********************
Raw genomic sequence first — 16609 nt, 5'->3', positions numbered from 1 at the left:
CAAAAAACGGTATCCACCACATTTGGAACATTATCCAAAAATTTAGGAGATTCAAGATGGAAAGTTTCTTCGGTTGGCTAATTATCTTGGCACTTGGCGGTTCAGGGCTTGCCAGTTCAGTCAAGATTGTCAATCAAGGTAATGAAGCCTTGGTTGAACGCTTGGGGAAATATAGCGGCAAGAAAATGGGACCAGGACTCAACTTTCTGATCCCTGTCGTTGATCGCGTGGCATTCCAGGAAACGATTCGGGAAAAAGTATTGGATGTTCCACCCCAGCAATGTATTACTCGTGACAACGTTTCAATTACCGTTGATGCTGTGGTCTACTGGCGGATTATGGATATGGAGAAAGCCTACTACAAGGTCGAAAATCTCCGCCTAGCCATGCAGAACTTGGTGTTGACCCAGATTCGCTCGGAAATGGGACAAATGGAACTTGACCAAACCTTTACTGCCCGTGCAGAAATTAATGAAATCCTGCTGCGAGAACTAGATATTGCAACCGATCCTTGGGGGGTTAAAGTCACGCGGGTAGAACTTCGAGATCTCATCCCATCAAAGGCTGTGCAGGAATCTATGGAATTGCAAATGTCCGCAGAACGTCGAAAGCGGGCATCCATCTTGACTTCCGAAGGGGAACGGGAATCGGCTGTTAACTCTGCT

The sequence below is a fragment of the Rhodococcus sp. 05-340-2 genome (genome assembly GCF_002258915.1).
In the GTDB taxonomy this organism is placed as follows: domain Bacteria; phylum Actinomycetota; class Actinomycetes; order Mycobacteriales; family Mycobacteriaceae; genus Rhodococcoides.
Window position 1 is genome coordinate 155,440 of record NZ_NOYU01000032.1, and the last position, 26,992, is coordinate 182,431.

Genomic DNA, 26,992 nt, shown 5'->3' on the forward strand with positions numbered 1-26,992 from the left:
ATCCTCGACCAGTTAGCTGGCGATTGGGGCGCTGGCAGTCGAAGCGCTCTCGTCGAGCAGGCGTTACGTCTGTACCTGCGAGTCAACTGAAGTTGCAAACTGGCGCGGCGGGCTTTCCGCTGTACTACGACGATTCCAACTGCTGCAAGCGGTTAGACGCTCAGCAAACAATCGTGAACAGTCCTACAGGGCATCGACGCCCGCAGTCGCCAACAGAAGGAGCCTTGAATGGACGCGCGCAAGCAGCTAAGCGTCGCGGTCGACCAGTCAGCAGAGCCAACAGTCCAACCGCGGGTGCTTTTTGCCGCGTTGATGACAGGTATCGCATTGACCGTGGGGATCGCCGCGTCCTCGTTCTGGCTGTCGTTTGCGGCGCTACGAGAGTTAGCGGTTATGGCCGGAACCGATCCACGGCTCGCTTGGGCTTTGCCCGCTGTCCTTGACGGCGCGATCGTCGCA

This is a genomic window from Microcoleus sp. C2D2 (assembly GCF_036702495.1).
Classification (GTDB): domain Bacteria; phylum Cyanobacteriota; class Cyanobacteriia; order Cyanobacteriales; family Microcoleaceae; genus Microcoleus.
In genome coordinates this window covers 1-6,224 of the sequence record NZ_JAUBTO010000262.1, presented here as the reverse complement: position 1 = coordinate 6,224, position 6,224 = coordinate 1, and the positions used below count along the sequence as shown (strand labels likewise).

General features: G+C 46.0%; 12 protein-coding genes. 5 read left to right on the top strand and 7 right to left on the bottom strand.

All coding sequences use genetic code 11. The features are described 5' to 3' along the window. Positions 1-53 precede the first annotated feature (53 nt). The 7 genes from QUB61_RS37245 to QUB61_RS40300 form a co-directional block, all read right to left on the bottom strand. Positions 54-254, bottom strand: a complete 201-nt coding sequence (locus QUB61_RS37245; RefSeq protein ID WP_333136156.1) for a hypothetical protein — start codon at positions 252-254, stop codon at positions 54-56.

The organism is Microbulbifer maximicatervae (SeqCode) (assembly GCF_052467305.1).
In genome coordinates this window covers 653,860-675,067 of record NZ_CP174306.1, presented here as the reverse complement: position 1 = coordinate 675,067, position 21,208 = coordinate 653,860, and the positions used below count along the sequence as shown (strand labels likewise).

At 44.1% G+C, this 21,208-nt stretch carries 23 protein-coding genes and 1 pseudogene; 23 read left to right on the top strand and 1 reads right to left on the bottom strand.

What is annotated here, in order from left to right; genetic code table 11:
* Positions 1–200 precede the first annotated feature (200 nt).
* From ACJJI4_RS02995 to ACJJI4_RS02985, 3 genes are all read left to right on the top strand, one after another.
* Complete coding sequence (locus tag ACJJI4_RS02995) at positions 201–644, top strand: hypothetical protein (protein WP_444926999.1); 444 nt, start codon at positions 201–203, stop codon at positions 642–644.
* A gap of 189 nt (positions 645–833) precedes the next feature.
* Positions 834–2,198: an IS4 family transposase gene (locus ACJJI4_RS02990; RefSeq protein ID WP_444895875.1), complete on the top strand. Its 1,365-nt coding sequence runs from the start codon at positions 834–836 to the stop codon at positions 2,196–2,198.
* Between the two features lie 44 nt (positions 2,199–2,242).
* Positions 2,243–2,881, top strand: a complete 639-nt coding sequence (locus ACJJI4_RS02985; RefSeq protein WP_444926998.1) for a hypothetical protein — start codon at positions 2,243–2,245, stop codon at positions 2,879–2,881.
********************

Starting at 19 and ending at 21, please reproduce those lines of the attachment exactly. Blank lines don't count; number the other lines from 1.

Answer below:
* Complete coding sequence (locus tag ACJJI4_RS02995) at positions 201–644, top strand: hypothetical protein (protein WP_444926999.1); 444 nt, start codon at positions 201–203, stop codon at positions 642–644.
* A gap of 189 nt (positions 645–833) precedes the next feature.
* Positions 834–2,198: an IS4 family transposase gene (locus ACJJI4_RS02990; RefSeq protein ID WP_444895875.1), complete on the top strand. Its 1,365-nt coding sequence runs from the start codon at positions 834–836 to the stop codon at positions 2,196–2,198.